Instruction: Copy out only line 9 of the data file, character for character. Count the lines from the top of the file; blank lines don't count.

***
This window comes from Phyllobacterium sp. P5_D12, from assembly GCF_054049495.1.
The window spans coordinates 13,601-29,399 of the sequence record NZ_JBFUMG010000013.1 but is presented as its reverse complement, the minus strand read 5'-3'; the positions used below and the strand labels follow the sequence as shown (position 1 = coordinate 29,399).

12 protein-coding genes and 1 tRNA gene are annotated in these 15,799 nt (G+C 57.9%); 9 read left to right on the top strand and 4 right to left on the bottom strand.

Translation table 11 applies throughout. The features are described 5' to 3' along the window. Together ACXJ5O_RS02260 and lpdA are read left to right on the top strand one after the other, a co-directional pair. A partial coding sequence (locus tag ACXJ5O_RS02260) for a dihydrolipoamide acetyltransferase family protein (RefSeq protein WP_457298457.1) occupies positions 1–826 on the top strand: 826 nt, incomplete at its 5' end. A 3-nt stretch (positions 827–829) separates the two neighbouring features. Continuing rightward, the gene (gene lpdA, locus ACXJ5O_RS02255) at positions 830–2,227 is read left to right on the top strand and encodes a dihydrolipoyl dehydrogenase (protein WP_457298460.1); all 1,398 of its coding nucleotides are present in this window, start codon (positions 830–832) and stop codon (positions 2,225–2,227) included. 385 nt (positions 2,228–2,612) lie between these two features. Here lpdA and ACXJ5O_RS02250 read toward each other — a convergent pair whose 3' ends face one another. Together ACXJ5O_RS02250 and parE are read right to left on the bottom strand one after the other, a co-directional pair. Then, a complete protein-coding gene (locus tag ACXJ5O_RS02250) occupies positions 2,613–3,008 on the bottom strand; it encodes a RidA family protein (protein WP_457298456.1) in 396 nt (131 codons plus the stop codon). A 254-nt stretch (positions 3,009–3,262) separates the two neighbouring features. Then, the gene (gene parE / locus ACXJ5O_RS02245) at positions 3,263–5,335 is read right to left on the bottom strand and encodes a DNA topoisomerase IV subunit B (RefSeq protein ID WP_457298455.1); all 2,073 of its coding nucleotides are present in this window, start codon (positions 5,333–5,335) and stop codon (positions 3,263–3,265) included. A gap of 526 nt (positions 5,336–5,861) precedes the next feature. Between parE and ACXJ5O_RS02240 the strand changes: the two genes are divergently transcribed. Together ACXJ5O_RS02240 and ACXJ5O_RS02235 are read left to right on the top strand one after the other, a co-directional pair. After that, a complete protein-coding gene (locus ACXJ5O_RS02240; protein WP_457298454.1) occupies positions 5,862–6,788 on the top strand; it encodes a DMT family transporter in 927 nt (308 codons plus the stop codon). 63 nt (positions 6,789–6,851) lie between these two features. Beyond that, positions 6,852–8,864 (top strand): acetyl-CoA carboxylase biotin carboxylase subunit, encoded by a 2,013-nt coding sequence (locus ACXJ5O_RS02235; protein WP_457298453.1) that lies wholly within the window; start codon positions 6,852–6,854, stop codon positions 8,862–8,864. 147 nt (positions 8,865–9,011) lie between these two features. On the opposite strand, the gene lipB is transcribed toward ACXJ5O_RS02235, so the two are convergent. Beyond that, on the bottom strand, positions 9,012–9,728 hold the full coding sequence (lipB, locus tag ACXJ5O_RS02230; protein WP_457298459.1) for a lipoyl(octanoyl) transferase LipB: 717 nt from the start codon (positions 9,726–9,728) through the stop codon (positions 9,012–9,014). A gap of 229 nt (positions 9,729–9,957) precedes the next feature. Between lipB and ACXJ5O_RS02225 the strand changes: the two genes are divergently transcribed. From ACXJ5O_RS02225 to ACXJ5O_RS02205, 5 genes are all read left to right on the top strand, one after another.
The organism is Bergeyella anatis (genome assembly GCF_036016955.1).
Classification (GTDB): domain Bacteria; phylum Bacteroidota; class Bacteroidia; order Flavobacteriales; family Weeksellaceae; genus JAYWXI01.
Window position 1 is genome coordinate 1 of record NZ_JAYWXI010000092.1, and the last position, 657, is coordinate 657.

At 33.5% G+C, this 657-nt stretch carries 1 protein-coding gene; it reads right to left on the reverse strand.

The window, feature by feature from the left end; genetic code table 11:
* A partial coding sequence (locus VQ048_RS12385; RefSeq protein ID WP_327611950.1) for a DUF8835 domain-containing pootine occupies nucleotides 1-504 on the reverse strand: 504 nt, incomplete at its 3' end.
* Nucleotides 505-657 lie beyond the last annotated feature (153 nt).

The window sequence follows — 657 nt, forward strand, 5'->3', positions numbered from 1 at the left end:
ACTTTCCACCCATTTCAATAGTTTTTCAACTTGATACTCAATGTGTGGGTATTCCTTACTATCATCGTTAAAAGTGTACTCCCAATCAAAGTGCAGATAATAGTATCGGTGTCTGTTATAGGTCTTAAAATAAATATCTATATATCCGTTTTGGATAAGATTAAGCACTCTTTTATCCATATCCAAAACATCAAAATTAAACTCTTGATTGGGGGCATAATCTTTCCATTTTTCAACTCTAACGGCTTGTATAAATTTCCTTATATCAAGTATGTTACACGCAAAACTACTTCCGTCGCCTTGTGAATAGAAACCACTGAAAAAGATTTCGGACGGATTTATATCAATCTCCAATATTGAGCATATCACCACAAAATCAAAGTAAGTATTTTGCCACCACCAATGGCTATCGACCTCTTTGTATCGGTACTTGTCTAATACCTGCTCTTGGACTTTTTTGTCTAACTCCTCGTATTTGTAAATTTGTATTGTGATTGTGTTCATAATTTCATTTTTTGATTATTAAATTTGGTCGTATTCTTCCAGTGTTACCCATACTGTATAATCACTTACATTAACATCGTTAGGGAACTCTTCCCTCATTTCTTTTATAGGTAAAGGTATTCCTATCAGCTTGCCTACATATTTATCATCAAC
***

The window, feature by feature from the left end; genetic code table 11: